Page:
Proportionalonly control – why won’t it work right?
Greetings to all,
several weeks ago I started another thread about the Proportional component of PID control and used a gasfired oven as a example ... Ayman Metwally posted this reply and said that he fully understood how the oven would not be able to reach the desired setpoint using only Proportional action for its controller ... but then he asked a perfectly valid (and very common) question about why other types of systems (level, flow, pressure, etc.) might not be able to reach the desired setpoint when using Proportionalonly control ... paraphrasing slightly, he asked: Quote:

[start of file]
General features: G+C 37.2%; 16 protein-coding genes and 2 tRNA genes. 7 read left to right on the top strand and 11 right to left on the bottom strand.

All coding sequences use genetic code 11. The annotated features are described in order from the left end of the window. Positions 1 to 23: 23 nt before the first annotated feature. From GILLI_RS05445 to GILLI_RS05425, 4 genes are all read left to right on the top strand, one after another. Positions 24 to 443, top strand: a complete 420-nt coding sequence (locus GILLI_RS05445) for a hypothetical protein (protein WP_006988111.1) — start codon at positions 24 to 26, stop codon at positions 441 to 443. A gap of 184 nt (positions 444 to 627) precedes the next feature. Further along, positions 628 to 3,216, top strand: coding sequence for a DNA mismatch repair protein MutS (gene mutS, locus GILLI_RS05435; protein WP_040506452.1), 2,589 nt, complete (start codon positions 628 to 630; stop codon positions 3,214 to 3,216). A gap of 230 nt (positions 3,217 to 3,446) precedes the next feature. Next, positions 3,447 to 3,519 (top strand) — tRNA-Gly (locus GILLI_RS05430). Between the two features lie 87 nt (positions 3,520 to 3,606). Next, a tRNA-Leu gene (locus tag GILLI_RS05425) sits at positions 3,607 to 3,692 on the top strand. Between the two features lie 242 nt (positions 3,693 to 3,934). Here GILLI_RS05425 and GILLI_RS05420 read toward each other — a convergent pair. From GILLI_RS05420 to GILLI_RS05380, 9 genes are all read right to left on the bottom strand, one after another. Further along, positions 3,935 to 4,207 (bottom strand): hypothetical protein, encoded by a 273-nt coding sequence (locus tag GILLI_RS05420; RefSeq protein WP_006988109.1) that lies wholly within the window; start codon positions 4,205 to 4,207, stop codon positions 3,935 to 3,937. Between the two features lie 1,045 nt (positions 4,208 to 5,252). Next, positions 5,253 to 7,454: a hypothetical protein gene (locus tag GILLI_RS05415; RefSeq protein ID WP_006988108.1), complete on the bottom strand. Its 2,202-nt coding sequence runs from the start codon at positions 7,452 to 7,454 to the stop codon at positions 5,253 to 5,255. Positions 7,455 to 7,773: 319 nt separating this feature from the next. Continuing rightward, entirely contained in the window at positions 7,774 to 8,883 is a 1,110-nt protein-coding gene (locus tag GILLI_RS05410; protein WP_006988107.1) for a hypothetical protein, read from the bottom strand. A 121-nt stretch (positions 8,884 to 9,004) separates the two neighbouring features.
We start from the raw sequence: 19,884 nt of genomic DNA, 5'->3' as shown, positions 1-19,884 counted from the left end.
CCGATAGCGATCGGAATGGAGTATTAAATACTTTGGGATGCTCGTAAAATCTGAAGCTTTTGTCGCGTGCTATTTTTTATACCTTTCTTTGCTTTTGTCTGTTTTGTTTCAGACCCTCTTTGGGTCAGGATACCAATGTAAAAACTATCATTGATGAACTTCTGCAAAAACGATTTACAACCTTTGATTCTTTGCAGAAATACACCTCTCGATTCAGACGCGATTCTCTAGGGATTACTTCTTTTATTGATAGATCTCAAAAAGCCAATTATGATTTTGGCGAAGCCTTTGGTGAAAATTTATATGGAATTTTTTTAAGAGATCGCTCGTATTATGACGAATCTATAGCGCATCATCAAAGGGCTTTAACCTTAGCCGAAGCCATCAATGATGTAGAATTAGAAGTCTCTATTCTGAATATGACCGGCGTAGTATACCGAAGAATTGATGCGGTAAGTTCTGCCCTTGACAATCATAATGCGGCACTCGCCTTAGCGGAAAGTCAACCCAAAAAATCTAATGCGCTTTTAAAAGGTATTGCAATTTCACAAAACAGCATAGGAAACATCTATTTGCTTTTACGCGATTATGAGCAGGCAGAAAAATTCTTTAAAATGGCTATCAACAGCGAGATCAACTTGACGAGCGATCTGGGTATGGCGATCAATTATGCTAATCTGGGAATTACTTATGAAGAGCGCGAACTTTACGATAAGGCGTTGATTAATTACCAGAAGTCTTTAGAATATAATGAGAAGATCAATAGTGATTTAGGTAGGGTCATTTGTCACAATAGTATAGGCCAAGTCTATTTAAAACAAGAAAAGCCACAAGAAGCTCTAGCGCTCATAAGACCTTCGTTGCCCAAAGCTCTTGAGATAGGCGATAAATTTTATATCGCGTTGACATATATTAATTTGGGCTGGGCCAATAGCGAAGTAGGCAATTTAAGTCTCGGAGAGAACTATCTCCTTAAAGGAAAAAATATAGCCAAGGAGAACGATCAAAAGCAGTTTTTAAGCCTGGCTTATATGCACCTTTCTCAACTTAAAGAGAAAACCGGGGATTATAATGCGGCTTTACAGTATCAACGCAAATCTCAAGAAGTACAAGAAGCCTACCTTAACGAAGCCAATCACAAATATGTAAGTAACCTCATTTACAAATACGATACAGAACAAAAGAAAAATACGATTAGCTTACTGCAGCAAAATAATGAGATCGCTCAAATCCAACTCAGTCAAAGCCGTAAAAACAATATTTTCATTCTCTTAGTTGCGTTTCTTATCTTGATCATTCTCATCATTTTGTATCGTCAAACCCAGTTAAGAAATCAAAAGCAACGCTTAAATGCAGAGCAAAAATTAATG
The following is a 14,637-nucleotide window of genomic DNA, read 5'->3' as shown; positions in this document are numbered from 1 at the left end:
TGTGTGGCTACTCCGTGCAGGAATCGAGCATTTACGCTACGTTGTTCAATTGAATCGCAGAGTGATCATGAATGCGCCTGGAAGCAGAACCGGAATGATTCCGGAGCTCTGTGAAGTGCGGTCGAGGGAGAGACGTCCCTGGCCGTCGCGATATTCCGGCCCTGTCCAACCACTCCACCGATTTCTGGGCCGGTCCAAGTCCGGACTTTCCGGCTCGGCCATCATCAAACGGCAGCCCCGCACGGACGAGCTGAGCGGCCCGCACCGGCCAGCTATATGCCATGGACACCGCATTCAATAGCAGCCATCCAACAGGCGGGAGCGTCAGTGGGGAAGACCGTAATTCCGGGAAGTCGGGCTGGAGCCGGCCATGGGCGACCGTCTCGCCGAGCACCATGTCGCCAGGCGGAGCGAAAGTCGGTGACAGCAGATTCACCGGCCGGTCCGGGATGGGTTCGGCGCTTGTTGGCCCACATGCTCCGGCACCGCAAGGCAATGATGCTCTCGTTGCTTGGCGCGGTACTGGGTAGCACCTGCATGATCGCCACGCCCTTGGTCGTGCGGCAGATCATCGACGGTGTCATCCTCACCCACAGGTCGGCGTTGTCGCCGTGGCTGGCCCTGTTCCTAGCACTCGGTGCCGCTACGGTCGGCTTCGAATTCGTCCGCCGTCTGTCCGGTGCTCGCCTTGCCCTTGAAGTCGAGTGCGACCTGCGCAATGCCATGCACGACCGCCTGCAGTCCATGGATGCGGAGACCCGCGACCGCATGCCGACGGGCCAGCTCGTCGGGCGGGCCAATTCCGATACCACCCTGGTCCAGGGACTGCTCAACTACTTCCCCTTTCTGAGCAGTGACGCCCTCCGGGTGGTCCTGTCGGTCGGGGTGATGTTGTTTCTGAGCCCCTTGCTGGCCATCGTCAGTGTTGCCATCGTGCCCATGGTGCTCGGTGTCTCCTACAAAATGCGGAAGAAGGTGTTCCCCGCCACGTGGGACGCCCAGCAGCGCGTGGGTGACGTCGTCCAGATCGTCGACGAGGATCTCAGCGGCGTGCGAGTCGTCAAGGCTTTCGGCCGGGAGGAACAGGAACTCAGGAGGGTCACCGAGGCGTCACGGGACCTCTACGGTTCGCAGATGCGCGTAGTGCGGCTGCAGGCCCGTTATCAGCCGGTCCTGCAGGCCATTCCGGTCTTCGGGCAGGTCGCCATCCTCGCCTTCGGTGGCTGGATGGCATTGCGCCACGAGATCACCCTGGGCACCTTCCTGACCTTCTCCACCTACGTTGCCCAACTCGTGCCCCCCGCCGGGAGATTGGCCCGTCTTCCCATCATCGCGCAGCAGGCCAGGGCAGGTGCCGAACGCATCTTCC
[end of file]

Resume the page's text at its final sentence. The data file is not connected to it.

personally, I can remember having exactly the same questions when I first started learning about PID control ... I had already accepted the textbook’s “rule” which says that Proportionalonly control cannot maintain a desired setpoint ... but still, in the back of my mind, was always the nagging question: “but WHY won’t it work?” ... it seemed quite simple ... the controller sees a small error ... it makes a small correction ... the process moves closer to the target and gives an even smaller error ... the controller gives a smaller correction ... and so on ... eventually we SHOULD be right on target and the Proportionalonly controller SHOULD be able to maintain the setpoint ... but it doesn’t work that way ... or does it? ... as most experienced technicians know, there ARE some exceptions to the “rule” ... the fact is that SOME systems CAN reach the setpoint using only Proportional action ... but only under certain conditions ... my own personal word for this type of situation is a “sealed system” ... the basic idea is that if there is NO LOSS from the system, then Proportional action alone might be enough to reach the setpoint ... let’s use an example ... http://www.plctalk.net/qanda/uploads/AIR1.jpg Figure 1 shows manual control (not automatic control) being used to control what I would call a “sealed system” ... a compressor keeps the pressure inside a reservoir (C) at a constant value of 100 psi ... we want to control the pressure in tank (T) ... suppose that we close the outlet valve completely so that there is NO WAY for any air to leave the tank ... then we crack the inlet valve open just a tiny amount ... in our example, we’re using a valve setting of 1% ... but ANY amount of opening would give the same final results ... specifically, the pressure in tank (T) will eventually rise to the full supplied pressure of 100 psi ... as I said, if we wait long enough the final resulting pressure will always be the same ... the only difference would be that smaller valve openings would take longer to reach the full pressure ... and larger valve openings would reach the full pressure quicker ... but the final pressure would ALWAYS eventually be the same ... notice that there is no time scale on the graph ... since we aren’t told how large the tank is, or how much air will transfer through our 1% open inlet valve, then there is no way for us to predict just how long it will take tank (T) to reach the full supplied pressure ... maybe minutes ... maybe hours ... maybe years ... but EVENTUALLY the pressure in tank (T) WILL reach the full pressure of the compressor reservoir (C) ... now let’s look at the graph in Figure 1 ... notice that when the graph starts, the inlet valve is fully closed ... the pressure in tank (T) is zero psi ... shortly into the graphing period, the inlet valve is cracked open 1% as shown by the red trace ... the pressure in the tank starts to rise rapidly at first ... but then it begins to rise less rapidly as the test continues ... until finally it is rising VERY slowly as the pressure makes its final approach to the full supplied value ... the basic shape of this curve should be familiar to everyone who has ever studied electronics ... it’s basically the same curve followed by a capacitor being charged through a resistor ... the main idea is that as the pressure in tank (T) rises, the higher pressure opposes a further rise in pressure ... said another way, when the pressure in tank (T) is very low (at the beginning), then it’s very easy for more air to flow into the tank and quickly raise the pressure ... but ... when the pressure in tank (T) is very high (at the end), then it’s much harder for more air to flow into the tank ... and so the pressure rises much more slowly ... the most important thing to notice is that regardless of how small a setting we use for our inlet valve, if we leave it cracked open long enough (even if just a pinhole), then the pressure in tank (T) will EVENTUALLY rise all the way up to the full supplied pressure ... just as long as there is NO leakage from the tank ...